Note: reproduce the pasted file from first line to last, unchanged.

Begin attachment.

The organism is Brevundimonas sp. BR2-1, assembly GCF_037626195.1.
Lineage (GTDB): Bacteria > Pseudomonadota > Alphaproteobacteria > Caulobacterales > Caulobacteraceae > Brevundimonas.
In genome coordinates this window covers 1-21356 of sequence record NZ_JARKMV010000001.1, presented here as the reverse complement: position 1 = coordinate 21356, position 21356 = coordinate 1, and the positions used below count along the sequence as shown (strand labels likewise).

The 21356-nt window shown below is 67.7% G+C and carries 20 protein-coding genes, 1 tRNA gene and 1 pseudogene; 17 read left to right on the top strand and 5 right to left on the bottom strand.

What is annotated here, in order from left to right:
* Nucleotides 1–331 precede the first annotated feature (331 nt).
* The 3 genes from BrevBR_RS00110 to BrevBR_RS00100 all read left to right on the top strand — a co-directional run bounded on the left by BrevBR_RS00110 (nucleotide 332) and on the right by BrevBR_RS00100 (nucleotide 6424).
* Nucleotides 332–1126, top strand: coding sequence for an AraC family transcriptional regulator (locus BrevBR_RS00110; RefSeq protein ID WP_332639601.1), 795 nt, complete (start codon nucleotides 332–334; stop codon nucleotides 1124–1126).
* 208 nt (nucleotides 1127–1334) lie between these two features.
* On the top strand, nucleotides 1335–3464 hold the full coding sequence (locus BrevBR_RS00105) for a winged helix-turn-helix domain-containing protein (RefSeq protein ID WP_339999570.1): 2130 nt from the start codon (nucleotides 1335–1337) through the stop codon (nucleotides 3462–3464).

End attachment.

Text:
The organism is Brevundimonas sp. BR2-1, assembly GCF_037626195.1.
Lineage (GTDB): Bacteria > Pseudomonadota > Alphaproteobacteria > Caulobacterales > Caulobacteraceae > Brevundimonas.
In genome coordinates this window covers 1-21356 of sequence record NZ_JARKMV010000001.1, presented here as the reverse complement: position 1 = coordinate 21356, position 21356 = coordinate 1, and the positions used below count along the sequence as shown (strand labels likewise).

The 21356-nt window shown below is 67.7% G+C and carries 20 protein-coding genes, 1 tRNA gene and 1 pseudogene; 17 read left to right on the top strand and 5 right to left on the bottom strand.

What is annotated here, in order from left to right:
* Nucleotides 1–331 precede the first annotated feature (331 nt).
* The 3 genes from BrevBR_RS00110 to BrevBR_RS00100 all read left to right on the top strand — a co-directional run bounded on the left by BrevBR_RS00110 (nucleotide 332) and on the right by BrevBR_RS00100 (nucleotide 6424).
* Nucleotides 332–1126, top strand: coding sequence for an AraC family transcriptional regulator (locus BrevBR_RS00110; RefSeq protein ID WP_332639601.1), 795 nt, complete (start codon nucleotides 332–334; stop codon nucleotides 1124–1126).
* 208 nt (nucleotides 1127–1334) lie between these two features.
* On the top strand, nucleotides 1335–3464 hold the full coding sequence (locus BrevBR_RS00105) for a winged helix-turn-helix domain-containing protein (RefSeq protein ID WP_339999570.1): 2130 nt from the start codon (nucleotides 1335–1337) through the stop codon (nucleotides 3462–3464).